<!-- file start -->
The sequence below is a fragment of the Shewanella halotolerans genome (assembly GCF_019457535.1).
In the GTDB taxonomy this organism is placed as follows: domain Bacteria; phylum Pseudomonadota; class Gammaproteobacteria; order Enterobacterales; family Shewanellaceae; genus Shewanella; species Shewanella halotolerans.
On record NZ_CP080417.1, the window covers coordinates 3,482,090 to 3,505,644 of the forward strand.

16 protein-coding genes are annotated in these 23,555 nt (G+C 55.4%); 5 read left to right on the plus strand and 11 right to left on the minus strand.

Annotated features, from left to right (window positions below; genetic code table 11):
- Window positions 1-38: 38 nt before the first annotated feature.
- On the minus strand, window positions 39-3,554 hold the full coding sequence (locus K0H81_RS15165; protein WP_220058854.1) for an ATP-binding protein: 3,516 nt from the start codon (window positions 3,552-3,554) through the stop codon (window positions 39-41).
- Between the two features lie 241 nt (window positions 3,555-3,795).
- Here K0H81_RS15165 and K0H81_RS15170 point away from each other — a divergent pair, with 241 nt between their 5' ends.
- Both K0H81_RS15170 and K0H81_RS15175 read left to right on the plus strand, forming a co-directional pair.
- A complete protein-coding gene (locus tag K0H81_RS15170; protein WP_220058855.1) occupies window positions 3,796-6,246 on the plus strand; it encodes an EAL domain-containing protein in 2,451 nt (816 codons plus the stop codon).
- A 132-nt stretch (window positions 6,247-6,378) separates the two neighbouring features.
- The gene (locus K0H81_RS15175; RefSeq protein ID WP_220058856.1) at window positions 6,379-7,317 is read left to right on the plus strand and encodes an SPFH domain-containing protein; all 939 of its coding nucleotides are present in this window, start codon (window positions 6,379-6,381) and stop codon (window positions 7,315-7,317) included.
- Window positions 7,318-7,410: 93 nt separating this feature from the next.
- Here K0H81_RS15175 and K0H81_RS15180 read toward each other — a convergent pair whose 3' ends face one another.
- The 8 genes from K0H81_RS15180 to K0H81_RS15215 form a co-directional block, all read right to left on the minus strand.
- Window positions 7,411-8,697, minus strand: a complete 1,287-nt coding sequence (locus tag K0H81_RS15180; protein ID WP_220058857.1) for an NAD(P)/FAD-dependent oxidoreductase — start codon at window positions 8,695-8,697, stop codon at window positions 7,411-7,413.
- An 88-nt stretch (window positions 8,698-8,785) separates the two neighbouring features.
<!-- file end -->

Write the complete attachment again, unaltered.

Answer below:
The sequence below is a fragment of the Shewanella halotolerans genome (assembly GCF_019457535.1).
In the GTDB taxonomy this organism is placed as follows: domain Bacteria; phylum Pseudomonadota; class Gammaproteobacteria; order Enterobacterales; family Shewanellaceae; genus Shewanella; species Shewanella halotolerans.
On record NZ_CP080417.1, the window covers coordinates 3,482,090 to 3,505,644 of the forward strand.

16 protein-coding genes are annotated in these 23,555 nt (G+C 55.4%); 5 read left to right on the plus strand and 11 right to left on the minus strand.

Annotated features, from left to right (window positions below; genetic code table 11):
- Window positions 1-38: 38 nt before the first annotated feature.
- On the minus strand, window positions 39-3,554 hold the full coding sequence (locus K0H81_RS15165; protein WP_220058854.1) for an ATP-binding protein: 3,516 nt from the start codon (window positions 3,552-3,554) through the stop codon (window positions 39-41).
- Between the two features lie 241 nt (window positions 3,555-3,795).
- Here K0H81_RS15165 and K0H81_RS15170 point away from each other — a divergent pair, with 241 nt between their 5' ends.
- Both K0H81_RS15170 and K0H81_RS15175 read left to right on the plus strand, forming a co-directional pair.
- A complete protein-coding gene (locus tag K0H81_RS15170; protein WP_220058855.1) occupies window positions 3,796-6,246 on the plus strand; it encodes an EAL domain-containing protein in 2,451 nt (816 codons plus the stop codon).
- A 132-nt stretch (window positions 6,247-6,378) separates the two neighbouring features.
- The gene (locus K0H81_RS15175; RefSeq protein ID WP_220058856.1) at window positions 6,379-7,317 is read left to right on the plus strand and encodes an SPFH domain-containing protein; all 939 of its coding nucleotides are present in this window, start codon (window positions 6,379-6,381) and stop codon (window positions 7,315-7,317) included.
- Window positions 7,318-7,410: 93 nt separating this feature from the next.
- Here K0H81_RS15175 and K0H81_RS15180 read toward each other — a convergent pair whose 3' ends face one another.
- The 8 genes from K0H81_RS15180 to K0H81_RS15215 form a co-directional block, all read right to left on the minus strand.
- Window positions 7,411-8,697, minus strand: a complete 1,287-nt coding sequence (locus tag K0H81_RS15180; protein ID WP_220058857.1) for an NAD(P)/FAD-dependent oxidoreductase — start codon at window positions 8,695-8,697, stop codon at window positions 7,411-7,413.
- An 88-nt stretch (window positions 8,698-8,785) separates the two neighbouring features.